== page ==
Certain toys are ideal for pretending with a friend. With puppet stages and puppets, kids have to work together on their productions or take turns if one child is the audience while the other one performs. Cash-registers and shopping carts can be props in a pretend store; wooden or plastic food and paper "menus" are great for playing restaurant, and camping kits mean they can imagine themselves sleeping out under the stars. Crumple some orange and yellow tissue paper around a flashlight, and they can sit around their campfire for hours!
Preschool-age kids are just beginning to understand the benefits of caring for living things like plants and flowers. Give your a child a watering can of her own and encourage her to help you plant seeds or pull weeds in the garden. Or, if space is an issue, try sprouting beans in a pie pan or suspend an avocado pit in a jar of water and watch it take root. Praising her efforts and enthusiasm will help reinforce how much you value her ability to help a living thing grow and flourish.
Healthy play: Bedtime battles
What you'll notice
Your once early-to-bed child now puts up a fight at the mere mention of pajamas. Sometimes she runs off and hides or starts crying because she wants to play. Your 5-minute warning gets whined into 10. And when you finally pick her up, she's a lot faster, stronger, and squirmier than your patience and energy can handle. The same unpleasant dance may occur at naptime—even if she's rubbing her eyes and looks like she's about to nod off.
Why it's happening
With a big, wide world to explore, the last thing your child wants to do is waste time sleeping. Bursting with curiosity, engrossed in a make-believe world, or suddenly fascinated by the lint under the couch, she doesn't want to hear that it's time for bed. And though she has a better sense of time and space, tomorrow seems like an eternity.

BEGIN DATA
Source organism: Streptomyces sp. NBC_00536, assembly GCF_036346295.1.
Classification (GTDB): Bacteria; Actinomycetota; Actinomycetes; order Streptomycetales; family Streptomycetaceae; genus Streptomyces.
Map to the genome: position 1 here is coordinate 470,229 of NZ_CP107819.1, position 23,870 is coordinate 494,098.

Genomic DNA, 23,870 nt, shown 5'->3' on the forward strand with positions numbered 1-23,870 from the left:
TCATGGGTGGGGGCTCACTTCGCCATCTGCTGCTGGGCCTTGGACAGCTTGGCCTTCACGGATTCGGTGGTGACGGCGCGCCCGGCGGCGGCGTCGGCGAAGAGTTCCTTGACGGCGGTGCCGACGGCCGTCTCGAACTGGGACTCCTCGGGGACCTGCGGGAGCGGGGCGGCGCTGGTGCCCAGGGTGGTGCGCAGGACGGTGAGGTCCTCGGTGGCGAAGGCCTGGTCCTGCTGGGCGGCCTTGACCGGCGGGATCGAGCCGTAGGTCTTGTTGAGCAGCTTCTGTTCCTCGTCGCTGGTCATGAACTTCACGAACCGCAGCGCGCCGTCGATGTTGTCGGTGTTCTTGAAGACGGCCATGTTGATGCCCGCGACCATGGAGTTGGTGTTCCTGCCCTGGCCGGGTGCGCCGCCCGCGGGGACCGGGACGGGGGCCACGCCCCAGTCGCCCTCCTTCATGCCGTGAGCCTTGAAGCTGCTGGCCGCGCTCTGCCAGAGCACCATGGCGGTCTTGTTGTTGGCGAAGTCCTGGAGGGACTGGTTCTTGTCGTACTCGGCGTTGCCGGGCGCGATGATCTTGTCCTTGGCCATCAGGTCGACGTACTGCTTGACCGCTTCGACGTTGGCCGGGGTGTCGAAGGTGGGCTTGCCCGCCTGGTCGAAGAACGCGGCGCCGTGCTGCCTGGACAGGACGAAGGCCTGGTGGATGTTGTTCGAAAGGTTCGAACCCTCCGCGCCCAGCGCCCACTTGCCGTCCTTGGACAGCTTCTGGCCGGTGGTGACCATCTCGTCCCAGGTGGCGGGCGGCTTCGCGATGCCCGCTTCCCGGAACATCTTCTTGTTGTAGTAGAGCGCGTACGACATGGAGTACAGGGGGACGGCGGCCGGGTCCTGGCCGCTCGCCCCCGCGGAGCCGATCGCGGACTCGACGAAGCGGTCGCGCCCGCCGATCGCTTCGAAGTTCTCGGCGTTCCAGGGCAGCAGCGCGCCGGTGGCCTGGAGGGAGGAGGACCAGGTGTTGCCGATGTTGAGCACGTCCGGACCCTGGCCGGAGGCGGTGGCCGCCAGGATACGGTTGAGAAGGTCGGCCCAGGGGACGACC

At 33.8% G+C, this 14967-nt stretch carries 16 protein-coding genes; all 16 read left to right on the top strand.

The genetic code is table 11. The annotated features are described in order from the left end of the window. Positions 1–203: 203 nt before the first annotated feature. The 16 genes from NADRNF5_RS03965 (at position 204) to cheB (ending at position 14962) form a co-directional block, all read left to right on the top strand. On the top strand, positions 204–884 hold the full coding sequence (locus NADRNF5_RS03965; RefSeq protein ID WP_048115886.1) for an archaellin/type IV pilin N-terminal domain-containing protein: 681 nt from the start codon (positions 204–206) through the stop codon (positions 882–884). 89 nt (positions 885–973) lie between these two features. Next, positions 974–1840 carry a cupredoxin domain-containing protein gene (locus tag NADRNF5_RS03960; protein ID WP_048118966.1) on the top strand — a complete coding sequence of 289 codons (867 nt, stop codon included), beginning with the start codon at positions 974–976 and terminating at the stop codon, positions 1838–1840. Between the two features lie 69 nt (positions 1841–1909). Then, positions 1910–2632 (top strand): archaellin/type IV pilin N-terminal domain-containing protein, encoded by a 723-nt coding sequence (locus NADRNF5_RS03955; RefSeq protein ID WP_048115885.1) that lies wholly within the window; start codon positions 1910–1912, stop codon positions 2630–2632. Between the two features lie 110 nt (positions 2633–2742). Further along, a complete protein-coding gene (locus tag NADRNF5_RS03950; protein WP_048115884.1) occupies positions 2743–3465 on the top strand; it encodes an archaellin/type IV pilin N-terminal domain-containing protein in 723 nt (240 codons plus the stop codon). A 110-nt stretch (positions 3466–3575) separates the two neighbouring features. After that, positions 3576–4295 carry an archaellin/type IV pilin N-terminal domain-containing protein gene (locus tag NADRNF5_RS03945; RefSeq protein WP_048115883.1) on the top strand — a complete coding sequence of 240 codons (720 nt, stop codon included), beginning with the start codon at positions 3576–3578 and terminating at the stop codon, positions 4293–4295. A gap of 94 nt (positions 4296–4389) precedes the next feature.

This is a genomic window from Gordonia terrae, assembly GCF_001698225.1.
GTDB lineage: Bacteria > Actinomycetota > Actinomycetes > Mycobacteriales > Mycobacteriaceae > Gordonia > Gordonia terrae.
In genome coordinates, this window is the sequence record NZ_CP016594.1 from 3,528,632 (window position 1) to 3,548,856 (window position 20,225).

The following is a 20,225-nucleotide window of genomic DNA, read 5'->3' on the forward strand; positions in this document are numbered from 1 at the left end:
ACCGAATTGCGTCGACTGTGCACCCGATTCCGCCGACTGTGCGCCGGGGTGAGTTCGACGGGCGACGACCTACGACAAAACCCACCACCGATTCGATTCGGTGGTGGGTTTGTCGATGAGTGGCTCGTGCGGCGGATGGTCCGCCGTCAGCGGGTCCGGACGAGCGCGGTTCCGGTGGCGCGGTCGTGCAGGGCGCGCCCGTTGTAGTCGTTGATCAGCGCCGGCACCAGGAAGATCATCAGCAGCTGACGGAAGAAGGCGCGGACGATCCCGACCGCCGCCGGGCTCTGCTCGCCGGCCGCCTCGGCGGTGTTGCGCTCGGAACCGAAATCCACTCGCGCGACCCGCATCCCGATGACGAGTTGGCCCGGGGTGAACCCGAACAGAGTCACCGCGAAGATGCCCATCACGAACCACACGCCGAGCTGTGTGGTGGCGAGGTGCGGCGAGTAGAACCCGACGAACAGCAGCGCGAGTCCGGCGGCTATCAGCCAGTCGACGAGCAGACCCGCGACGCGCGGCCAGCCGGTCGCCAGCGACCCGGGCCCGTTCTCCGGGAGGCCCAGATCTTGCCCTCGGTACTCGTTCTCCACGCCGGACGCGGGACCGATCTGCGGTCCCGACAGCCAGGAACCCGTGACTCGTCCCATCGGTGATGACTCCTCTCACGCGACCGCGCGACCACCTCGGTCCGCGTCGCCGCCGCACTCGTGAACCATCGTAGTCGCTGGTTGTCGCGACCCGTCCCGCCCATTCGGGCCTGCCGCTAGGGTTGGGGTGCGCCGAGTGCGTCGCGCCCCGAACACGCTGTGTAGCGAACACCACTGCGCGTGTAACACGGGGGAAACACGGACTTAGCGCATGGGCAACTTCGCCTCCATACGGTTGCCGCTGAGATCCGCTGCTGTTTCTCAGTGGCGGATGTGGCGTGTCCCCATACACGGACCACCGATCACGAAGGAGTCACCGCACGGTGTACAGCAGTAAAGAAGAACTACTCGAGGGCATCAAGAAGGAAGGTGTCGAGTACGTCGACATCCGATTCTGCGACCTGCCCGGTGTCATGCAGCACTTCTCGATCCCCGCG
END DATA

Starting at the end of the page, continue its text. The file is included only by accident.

Also, because she's at a stage where she may be experiencing fears and phobias, "lights-out" may be an unwelcome invitation for her to conjure up scary visitors. Sometime this year your child may drop her nap, because she requires less sleep than she did during her baby and toddler years.
How to have fun with it
Borrow a technique from preschool teachers and make a card with your child's name and picture on it. Then place this label on top of whatever she is playing with before bed or naptime. This way she can rest assured that no one will be having fun with her toys while she's catching her forty winks and that she can pick up right where she left off when she wakes up.
Refusing to nap may be a sign that she is ready to drop this midday siesta. Still, insist that she have some quiet time on her bed—not necessarily to sleep, but to read or play quietly. Often just being on her bed will make her drowsy or provide a much-needed break and relax her body. Even when the nap is gone for good, this quiet hour should remain a routine during which she learns to entertain herself and recharge her batteries.
Television or a movie should not be part of a child's bedtime ritual. A better choice is soft, gentle music. And keep roughhousing or active play to a minimum at least an hour before bedtime. Create routines.